Baptismal regeneration, either in infants or adults, is therefore a doctrine not taught in the Word of God, and fraught with much injury to the souls of men, although inculcated in the former symbolical books. At the same time, whilst the doctrine of baptismal regeneration certainly did prevail in our European churches, and is taught in the former symbolical books, it is proper to remark, that the greater part of the passages in the symbols relating to this subject, are explained by many in the present day, to signify no more than we above inculcate, and therefore a not teaching baptismal regeneration.
Note 1. Luther’s Works, Vol. xii., p. 339.
Note 2. Ibid.
Note 3. Ibid. Vol. xxii., p. 139.
Note 4. Melanchthon’s [sic] Works, Koethe’s edit., Vol. iv., p. 234.
Note 5. Ibid. pp. 251, 242.
Note 6. Died in 1643.
Note 7. Gottheil’s Translation, p. 187.
Note 8. Ibid. p. 188.
Note 9. Ibid. p. 193.
Note 10. Loc. Com. Vol. iv., p. 260.
That the doctrine of the real presence of the body and blood of the Saviour in the eucharist, is taught in the symbolical books, is acknowledged by the Plea of the Rev. Mr. Mann, and indeed generally admitted, though variously stated and explained. It would therefore be unnecessary to quote those symbols in proof, were it not that many of our readers have not access to them elsewhere, and that the completeness of our representation, as well as the plan of our work require it. The following passages will suffice to explain this view:—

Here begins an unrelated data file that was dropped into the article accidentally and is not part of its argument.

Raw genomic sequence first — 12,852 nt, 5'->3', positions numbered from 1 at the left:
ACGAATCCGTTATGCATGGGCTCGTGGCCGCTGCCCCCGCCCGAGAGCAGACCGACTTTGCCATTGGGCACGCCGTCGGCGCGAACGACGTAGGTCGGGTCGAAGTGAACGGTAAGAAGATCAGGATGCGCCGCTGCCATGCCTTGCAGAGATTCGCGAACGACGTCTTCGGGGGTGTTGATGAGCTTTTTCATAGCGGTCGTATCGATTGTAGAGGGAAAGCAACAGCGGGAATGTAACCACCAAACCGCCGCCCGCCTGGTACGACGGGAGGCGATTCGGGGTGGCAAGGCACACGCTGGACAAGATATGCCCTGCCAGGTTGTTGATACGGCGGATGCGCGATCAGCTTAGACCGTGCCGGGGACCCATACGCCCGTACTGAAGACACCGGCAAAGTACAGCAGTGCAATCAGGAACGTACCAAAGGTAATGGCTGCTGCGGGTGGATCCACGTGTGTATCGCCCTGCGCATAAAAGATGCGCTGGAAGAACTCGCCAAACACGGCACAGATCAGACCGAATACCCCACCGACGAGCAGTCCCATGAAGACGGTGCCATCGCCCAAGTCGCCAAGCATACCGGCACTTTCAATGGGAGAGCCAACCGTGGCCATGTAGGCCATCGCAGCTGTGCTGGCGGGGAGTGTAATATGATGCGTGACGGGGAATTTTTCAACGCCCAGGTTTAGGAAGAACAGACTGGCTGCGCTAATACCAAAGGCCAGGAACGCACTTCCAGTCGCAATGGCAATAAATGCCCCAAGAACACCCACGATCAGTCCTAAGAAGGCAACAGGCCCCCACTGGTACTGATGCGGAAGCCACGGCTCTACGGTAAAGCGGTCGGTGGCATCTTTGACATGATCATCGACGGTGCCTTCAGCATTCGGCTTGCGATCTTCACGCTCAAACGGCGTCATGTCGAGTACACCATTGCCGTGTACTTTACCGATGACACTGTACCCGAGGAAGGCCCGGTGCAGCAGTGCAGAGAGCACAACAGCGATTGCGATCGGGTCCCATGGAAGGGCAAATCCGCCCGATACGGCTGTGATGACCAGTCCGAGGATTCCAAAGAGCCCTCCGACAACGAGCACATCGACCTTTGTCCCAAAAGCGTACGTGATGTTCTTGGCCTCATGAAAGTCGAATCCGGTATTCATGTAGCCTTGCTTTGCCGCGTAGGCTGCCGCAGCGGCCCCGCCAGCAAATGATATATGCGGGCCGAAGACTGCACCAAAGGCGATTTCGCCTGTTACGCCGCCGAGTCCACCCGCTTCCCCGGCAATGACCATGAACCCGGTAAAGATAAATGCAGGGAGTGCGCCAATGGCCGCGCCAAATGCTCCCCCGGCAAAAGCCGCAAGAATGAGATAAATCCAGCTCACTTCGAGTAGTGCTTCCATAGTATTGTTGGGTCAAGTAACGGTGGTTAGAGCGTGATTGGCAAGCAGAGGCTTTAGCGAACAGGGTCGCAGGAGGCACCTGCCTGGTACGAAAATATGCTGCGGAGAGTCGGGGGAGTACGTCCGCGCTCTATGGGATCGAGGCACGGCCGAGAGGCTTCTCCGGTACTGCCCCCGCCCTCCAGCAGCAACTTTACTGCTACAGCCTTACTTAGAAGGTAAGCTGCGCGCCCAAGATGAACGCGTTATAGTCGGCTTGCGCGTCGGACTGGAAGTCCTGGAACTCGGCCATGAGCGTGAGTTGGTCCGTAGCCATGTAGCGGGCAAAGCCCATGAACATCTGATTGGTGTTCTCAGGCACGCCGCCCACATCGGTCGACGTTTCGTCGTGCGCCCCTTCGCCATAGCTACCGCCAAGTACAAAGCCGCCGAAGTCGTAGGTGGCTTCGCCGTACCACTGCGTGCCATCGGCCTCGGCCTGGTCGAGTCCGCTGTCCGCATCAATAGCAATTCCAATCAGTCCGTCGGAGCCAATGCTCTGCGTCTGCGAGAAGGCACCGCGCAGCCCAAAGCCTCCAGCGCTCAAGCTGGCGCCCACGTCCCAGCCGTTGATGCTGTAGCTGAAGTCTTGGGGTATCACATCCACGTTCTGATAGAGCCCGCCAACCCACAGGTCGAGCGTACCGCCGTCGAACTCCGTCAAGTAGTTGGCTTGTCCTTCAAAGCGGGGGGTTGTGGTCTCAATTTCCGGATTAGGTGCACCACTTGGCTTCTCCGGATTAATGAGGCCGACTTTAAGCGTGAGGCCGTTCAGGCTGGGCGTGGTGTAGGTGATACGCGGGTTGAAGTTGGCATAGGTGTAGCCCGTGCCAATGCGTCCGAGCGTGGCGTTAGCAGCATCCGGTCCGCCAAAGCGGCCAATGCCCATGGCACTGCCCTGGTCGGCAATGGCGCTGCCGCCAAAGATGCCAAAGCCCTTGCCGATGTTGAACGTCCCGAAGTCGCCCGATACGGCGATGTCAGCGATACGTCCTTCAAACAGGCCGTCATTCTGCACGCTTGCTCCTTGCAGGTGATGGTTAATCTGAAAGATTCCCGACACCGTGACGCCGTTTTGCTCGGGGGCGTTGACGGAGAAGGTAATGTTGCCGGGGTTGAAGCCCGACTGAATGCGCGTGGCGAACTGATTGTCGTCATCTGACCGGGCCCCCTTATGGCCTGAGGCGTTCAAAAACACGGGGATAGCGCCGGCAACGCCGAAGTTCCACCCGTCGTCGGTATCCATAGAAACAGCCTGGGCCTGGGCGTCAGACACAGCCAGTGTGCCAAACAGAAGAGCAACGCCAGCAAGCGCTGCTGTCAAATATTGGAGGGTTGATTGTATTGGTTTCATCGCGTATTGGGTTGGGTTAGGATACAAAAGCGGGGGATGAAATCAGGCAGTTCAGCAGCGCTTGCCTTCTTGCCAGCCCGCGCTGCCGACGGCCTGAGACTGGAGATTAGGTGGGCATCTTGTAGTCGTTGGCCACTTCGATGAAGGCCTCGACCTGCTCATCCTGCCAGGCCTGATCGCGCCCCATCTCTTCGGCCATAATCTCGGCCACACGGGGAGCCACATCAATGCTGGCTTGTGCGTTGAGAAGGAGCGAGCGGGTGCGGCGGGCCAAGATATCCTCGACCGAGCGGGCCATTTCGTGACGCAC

Augsburg Confession, Art. X.
OF THE LORD’S SUPPER.
“Concerning the holy Supper of the Lord, it is taught, that the true body and blood of Christ are truly present, under the form of bread and wine, in the Lord’s Supper, and are there administered and received.”—Symb. Books, p. 112.
Apology to the Confession, Art. VII., VIII. (IV.)
“Our adversaries (the Romanists,) do not object to the tenth article (of the Augsburg Confession,) in which we confess that the body and blood of Christ our Lord, are truly present in the holy supper, and administered and received with the visible elements, the bread and wine, as hitherto maintained in the (Romish) church, and as the Greek Canon shows.”—Symb. Books, p. 227.